We proceeded with the stalk in now fading light when we entered a new field and spotted a solitary roe buck browsing some 150 Yards away and upwind from us, gently moving directly towards us. I cycled a round into the chamber and applied the safety catch (Stage 4). We were at this point some 10 Yards from the shelter of the nearest hedgerow and quite exposed and in the open, and proceeded to 'freeze' whenever the buck seemed alert and looked at us, and moved to set up the shooting sticks and shoulder my rifle when the buck had his head down. I checked with the AW that this buck was a suitable cull animal and got confirmation I could take him if a shot presented itself. Using a x6 fixed power scope I would have preferred to take the shot from under 100 Yards but I felt that due to our very open and exposed position our movements could be spotted and I decided to use the Buttalo call to try to get the buck's interest in the hope he would get closer to us and present a better shot. However the buck did not respond to the call and was slowly browsing and now slightly angling away from us towards thick shelter, so when he stopped for a moment and presented himself broadside I took the shot aiming for the vital area (heart/lung), after checking again I had a safe back-stop. I felt the shot was good and was confident I had hit correctly, however the buck jumped up high and seemed to haunch its back and fled into thick cover. At this point its behaviour was as if it was gut shot. Immediately after the shot I reloaded another round, applied the safety catch, and we marked the point of the hit as well as the point where the animal went into cover (some 20 Yards from the P.O.I.). We slowly and gently proceeded to the P.O.I. and started looking for blood and pins, and at this point, in the fading light, I was not quite sure exactly where the buck had entered the cover. It took some 30min of searching the very thick hedge and ditch, using a torch light, before I found the animal, dead (confirmed with the blink test) in deep cover inside the hedge, some 30 Yards from the point where I believed it had entered the cover. I unloaded my rifle and made it safe. The shot placement had been good (vital area) within 2" left from the aiming point, the exit wound was slightly forward through the shoulder. I checked the carcass for signs of disease, ticks etc, and found it in excellent clean physical condition but with a 'head' which was not great, and spiky antlers which could easily lead to wounding another buck, therefore an excellent cull buck. I judged there was no need to 'bleed' the carcass as it was clear the shot was either hart or lungs and the chest cavity would contain all the blood. It was by now almost completely dark so I asked the AW to help me to carry the animal to the car, a walk of only some 10min. Once at the car I felt I shouldn't perform the gralloch in front of the farmers house on the car parking area -which was heavily contaminated with cow pats- and as we were only a 10min. car drive from the AW's house, and it was a cool night, we agreed to take the carcass in my carcass tray and perform the gralloch there under more hygienic and controlled conditions and with good light.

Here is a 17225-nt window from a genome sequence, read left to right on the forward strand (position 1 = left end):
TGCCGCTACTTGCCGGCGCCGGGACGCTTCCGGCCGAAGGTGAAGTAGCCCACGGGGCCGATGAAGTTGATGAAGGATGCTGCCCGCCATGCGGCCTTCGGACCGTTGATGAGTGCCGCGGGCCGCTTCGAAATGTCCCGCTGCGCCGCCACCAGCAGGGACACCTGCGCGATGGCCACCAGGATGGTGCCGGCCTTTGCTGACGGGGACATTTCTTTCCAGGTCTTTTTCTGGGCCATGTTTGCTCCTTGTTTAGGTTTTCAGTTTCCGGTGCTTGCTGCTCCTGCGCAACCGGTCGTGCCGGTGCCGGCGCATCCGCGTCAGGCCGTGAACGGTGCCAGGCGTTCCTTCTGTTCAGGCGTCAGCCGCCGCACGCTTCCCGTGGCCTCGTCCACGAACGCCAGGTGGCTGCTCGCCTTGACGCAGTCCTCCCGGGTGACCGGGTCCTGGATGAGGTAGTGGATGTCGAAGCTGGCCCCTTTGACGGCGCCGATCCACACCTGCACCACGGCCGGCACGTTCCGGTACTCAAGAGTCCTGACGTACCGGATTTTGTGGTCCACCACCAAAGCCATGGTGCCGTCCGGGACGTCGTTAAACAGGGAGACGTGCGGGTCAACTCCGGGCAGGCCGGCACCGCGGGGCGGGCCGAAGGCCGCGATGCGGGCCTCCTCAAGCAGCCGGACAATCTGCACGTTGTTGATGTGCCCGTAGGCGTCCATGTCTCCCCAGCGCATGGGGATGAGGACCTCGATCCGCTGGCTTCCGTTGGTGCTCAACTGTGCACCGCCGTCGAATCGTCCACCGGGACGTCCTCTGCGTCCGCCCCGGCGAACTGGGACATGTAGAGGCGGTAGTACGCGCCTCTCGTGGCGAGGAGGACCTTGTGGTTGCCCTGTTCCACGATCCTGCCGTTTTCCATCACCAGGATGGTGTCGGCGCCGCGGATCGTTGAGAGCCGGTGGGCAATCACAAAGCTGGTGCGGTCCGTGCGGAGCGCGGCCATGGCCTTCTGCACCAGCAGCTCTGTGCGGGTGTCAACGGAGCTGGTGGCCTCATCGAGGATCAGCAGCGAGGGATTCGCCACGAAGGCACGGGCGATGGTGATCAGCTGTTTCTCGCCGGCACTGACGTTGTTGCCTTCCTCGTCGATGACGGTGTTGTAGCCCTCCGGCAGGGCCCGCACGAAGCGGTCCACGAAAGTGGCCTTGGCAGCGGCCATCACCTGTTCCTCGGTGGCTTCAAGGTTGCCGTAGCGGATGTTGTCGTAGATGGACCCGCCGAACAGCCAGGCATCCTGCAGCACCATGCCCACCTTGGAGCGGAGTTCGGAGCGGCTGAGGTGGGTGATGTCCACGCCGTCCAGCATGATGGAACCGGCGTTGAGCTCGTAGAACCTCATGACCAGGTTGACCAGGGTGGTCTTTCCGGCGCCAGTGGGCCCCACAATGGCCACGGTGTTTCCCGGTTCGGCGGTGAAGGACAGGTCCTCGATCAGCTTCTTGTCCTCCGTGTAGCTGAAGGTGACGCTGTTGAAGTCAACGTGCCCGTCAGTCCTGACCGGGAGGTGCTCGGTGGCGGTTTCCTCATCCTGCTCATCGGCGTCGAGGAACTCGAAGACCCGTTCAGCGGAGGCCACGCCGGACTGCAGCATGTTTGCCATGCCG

I removed the legs, accidentally cutting one of the sinews on one of the bag legs. The gralloch was duly performed (1. Oesophagus tied off; 2. Anus freed and tied off; 3. Rumen and intestines and other organs removed); on a carcass rack and under good light conditions; taking great care to remove the entire alimentary track without contaminating the carcass. Kidneys and liver were all normal. On removing the pluck the heart showed shot damage to the top but the lungs were intact. The lungs were normal. I inspected the various lymph nodes (Mesenteric, Gastric, Bronchial, Mediastinal, Portal) but decided to remove the head and inspect the Sub-maxillary and Retropharyngeal nodes at my own home after removing the antlers. I declared to the AW that I had found no abnormalities, that in my opinion the carcass was fit for human consumption, but as I had no intention on selling it on to catering or an AGHE there was no need to complete a Hunters Declaration. On arriving at my own home the carcass was hung in a cool drafty place, packed with freezer packs in disposable wrapping in the cavity and wrapped in a fly-proof cover, to be delivered to a local larder at 7AM the next morning, for approx. 1 week of hanging before skinning and butchering.